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What information do we keep in your records?
Like all hospitals, we keep accurate and up-to-date information about our patients, including details of all your medical treatment. This means health professionals have the information they require to provide you with the best possible healthcare.
Please don’t be offended if we ask your ethnic background, this information is required by the Department of Health and Social Care.
We take great care to look after your health records properly and anyone who has access to them is obliged to respect their confidentiality. Information held on computers must be registered under the Data Protection Act.
Read our privacy notice on this page for more information.
Data is any information about you or your health. It can mean your name, your date of birth, NHS number or your address.
It can also mean your blood test results or results of any other tests carried out, such as a scan or your medical history.
When you come to hospital, we ask you for information about yourself.
Clinicians, such as doctors and nurses, need to find out as much as possible about your health so they can provide the best treatment for you.
This information is recorded and used in many different ways. It allows us to contact you if we need to, and it allows us to make an accurate diagnosis and give you appropriate treatment.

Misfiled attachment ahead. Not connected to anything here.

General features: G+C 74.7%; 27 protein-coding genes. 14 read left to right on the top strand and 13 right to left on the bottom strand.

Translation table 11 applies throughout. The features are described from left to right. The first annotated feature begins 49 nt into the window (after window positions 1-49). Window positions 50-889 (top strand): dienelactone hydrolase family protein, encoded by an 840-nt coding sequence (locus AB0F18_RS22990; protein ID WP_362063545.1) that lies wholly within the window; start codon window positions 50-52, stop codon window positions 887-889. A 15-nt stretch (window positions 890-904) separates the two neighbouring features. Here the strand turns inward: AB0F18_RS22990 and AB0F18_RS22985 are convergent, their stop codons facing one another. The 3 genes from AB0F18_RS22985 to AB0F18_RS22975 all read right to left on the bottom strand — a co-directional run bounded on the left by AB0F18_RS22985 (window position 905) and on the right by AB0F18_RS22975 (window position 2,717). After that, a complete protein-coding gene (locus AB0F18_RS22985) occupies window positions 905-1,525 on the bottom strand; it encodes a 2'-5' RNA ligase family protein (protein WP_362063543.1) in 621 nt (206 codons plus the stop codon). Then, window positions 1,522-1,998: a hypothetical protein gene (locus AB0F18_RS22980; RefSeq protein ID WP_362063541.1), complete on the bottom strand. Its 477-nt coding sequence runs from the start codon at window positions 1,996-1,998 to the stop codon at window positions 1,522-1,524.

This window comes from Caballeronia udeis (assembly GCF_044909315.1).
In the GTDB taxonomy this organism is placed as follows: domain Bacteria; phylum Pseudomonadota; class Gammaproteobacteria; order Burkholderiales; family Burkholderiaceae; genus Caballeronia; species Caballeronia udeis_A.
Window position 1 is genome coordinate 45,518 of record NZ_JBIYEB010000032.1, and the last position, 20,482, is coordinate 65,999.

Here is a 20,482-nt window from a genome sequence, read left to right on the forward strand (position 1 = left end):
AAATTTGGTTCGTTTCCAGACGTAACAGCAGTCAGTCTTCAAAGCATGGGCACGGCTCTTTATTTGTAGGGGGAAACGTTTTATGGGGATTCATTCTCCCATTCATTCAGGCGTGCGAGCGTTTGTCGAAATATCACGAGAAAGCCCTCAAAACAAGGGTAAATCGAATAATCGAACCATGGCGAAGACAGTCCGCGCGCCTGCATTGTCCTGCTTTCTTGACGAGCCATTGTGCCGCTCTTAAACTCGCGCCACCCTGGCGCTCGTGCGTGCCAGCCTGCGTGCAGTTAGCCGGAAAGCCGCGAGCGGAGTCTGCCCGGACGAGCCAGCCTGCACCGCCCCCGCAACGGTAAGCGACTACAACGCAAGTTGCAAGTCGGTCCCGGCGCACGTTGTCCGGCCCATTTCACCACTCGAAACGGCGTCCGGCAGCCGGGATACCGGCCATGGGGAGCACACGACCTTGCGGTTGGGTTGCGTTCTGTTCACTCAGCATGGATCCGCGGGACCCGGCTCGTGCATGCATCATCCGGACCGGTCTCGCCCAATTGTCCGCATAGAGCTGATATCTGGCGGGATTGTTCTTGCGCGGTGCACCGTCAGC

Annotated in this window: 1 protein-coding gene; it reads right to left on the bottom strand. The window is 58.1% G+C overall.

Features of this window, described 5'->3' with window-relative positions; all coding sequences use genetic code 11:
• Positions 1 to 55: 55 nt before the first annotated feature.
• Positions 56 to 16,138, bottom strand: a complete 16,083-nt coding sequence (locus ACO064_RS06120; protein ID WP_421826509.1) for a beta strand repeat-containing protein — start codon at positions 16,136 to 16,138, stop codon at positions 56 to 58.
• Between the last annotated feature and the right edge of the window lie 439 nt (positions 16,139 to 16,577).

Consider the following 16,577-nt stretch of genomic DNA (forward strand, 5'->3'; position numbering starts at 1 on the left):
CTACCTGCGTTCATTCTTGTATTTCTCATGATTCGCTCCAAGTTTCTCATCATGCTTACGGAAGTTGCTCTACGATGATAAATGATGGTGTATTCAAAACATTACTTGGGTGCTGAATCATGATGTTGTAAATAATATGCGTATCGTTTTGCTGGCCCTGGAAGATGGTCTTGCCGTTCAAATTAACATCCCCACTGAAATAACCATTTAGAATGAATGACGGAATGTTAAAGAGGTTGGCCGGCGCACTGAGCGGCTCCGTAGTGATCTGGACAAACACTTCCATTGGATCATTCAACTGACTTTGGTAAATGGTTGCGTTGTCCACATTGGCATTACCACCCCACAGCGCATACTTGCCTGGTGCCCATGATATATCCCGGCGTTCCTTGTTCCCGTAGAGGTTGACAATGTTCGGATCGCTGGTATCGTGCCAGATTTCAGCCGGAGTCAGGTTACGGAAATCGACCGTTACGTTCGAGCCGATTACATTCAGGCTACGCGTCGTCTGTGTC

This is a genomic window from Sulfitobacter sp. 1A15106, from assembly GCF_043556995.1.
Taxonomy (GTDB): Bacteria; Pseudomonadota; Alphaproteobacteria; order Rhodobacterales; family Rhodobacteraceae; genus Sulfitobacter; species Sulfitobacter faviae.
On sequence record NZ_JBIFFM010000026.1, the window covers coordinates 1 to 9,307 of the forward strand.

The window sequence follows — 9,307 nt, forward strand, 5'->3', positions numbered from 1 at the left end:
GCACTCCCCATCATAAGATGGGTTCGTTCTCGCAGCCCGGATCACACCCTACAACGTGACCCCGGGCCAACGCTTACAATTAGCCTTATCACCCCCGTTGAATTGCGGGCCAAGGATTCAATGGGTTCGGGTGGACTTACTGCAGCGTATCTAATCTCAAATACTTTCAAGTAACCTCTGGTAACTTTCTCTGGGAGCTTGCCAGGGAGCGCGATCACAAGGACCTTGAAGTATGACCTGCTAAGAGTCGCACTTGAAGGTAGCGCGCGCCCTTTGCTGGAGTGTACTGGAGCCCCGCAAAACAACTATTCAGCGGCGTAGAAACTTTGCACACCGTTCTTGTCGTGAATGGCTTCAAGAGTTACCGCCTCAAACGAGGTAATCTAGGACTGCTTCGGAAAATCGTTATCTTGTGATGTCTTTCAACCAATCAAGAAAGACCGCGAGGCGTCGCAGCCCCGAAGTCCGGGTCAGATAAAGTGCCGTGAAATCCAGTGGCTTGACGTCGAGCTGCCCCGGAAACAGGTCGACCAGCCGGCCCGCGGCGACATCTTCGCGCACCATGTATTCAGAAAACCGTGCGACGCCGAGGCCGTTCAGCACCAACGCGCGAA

In order to provide you with appropriate treatment, we need to share your data with a range of organisations who are experts in their field.
For example, like most other trusts, we keep your patient records in a variety of computer systems which may be run by a third-party organisation.
We have a data-sharing agreement with the third-party organisation which sets out the rules for how your data can be shared and used.
We always want the world’s best technology and equipment to help us deliver world class care. That is why we work with other organisations, the world-leaders in their fields.
We share data with other healthcare organisations, such as GPs or other hospital trusts in order to ensure continuity of care. We also share data with a number of different expert organisations.
The data is only ever shared on a ‘need to know’ basis, which means the data is shared only with those who need to see it in order to provide you with appropriate care.